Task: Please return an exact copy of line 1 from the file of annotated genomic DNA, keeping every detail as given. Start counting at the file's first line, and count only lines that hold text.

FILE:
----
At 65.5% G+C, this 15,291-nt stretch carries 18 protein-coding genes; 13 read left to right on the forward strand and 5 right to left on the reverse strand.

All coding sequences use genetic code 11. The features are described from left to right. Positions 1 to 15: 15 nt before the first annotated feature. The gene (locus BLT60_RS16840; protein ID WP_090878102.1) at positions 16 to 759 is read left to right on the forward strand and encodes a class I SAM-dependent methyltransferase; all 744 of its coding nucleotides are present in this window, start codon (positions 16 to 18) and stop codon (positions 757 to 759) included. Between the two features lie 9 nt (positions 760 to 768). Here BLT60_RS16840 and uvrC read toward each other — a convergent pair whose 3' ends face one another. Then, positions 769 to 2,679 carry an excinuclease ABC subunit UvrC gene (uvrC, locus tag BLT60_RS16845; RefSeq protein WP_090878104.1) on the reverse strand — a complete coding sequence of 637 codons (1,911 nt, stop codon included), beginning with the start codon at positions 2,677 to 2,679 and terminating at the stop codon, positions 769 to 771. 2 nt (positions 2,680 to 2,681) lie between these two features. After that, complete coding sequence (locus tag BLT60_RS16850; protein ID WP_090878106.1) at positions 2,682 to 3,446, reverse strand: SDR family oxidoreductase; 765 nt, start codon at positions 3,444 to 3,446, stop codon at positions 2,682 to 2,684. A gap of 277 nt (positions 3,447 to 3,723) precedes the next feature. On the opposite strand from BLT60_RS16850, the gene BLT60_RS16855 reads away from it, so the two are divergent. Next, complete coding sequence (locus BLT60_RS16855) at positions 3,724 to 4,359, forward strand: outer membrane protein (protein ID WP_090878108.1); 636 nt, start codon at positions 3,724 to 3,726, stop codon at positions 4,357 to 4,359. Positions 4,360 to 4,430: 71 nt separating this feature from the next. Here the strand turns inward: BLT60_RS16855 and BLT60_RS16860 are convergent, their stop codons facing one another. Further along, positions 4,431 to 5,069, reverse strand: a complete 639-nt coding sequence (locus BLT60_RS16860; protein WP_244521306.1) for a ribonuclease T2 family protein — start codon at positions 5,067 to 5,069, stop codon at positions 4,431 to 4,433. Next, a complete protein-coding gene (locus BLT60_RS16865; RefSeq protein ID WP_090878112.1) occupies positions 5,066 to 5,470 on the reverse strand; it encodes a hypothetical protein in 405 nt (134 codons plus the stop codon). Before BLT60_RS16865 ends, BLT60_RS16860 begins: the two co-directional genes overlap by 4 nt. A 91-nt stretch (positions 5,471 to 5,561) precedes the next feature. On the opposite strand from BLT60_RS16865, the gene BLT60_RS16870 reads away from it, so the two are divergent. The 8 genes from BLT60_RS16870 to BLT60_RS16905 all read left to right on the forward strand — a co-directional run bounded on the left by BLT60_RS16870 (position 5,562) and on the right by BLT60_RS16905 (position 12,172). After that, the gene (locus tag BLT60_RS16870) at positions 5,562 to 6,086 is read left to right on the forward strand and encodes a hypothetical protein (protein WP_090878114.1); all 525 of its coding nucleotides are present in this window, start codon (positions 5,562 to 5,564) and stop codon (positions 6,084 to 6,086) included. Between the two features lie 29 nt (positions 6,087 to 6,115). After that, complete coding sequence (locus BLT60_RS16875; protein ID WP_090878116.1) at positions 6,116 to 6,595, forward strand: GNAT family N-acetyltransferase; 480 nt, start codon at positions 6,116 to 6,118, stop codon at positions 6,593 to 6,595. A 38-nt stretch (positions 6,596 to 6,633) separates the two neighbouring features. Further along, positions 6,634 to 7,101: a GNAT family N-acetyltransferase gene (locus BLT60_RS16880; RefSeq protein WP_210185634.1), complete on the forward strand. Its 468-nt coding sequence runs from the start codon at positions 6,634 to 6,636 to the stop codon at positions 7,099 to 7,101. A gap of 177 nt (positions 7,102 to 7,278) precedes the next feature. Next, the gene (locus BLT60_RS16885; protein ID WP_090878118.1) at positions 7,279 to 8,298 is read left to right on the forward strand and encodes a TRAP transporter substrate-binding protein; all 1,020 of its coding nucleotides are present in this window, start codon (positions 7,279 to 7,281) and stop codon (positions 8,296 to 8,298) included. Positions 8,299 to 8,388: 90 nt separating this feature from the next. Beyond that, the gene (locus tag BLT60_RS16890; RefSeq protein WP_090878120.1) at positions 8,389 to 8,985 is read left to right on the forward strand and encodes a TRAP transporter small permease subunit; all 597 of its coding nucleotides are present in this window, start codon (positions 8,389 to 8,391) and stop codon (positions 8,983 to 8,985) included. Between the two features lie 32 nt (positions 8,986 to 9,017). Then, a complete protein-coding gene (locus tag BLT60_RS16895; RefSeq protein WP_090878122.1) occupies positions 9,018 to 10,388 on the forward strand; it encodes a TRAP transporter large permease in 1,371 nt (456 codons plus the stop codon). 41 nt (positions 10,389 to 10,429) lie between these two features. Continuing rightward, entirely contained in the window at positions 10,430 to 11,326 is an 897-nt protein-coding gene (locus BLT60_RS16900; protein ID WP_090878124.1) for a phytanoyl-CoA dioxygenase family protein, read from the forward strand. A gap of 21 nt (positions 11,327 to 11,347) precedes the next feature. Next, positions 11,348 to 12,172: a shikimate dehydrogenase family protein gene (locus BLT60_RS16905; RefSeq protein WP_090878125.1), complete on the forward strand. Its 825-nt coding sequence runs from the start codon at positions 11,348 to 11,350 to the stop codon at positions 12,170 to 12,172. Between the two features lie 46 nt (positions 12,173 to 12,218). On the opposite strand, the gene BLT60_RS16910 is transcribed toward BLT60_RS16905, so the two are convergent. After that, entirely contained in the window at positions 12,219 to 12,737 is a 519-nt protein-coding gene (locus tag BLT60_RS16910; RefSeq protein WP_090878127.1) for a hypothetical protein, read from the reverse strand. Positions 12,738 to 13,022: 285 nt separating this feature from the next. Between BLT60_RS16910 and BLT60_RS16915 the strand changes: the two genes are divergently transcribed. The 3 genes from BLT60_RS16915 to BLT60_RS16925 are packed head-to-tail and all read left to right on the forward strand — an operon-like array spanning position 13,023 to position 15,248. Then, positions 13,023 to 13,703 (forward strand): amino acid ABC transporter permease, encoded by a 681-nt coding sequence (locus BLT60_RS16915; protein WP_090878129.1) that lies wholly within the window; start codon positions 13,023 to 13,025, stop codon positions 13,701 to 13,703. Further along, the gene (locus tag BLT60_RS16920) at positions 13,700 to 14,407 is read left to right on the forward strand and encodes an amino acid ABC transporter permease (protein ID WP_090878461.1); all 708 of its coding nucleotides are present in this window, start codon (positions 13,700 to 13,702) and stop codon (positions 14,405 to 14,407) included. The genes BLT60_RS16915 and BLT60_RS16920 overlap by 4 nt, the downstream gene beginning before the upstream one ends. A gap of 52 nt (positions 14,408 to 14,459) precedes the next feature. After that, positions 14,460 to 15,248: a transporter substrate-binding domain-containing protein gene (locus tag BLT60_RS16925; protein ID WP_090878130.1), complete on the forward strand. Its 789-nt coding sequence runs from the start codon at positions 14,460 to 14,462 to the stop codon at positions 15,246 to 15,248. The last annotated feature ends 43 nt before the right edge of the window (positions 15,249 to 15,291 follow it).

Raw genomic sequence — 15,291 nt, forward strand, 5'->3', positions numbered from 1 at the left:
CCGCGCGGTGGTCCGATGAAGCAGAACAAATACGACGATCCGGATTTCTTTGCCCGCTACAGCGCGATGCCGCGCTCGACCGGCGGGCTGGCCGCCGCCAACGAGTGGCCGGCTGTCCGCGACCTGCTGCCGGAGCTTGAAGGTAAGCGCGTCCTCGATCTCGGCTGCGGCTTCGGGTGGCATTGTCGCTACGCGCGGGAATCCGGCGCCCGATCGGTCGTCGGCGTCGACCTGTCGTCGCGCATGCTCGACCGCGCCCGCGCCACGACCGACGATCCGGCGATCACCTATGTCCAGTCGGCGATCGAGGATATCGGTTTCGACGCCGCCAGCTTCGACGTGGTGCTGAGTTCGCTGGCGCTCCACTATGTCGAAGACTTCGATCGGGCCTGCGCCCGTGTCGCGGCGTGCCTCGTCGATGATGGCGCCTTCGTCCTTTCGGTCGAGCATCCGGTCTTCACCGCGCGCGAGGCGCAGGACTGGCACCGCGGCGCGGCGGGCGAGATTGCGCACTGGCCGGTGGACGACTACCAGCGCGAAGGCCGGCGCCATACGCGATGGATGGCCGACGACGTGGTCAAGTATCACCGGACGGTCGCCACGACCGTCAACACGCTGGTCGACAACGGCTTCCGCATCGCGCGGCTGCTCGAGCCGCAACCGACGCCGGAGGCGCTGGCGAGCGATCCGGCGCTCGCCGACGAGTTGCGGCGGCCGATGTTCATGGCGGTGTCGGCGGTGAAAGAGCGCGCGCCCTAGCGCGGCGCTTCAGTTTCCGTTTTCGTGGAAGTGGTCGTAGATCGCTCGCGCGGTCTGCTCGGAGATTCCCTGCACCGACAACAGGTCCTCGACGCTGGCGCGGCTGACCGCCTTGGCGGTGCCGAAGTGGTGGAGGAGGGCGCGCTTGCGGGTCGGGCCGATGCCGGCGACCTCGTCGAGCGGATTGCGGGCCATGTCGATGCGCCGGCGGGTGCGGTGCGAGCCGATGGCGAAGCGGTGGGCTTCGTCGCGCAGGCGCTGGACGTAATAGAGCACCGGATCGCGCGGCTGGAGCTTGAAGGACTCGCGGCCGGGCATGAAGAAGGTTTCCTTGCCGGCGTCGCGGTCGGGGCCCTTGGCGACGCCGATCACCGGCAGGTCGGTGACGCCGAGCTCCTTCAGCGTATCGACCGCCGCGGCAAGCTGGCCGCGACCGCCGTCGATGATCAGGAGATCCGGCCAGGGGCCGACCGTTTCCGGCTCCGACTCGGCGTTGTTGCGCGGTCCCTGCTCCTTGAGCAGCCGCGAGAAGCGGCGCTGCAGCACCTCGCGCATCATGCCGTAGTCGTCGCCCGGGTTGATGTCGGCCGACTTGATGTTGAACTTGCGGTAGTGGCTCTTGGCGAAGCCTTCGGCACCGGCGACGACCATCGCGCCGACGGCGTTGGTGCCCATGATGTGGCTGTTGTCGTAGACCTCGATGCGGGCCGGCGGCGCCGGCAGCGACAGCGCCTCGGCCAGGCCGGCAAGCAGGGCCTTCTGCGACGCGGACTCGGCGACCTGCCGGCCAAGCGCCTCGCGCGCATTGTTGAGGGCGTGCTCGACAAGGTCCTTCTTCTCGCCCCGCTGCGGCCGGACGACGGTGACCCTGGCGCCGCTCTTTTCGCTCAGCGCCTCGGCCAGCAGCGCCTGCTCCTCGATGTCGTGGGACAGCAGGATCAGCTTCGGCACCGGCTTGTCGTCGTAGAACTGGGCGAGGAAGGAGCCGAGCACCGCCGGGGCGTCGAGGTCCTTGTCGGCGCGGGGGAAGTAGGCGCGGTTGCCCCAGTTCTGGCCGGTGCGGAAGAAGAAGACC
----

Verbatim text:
At 65.5% G+C, this 15,291-nt stretch carries 18 protein-coding genes; 13 read left to right on the forward strand and 5 right to left on the reverse strand.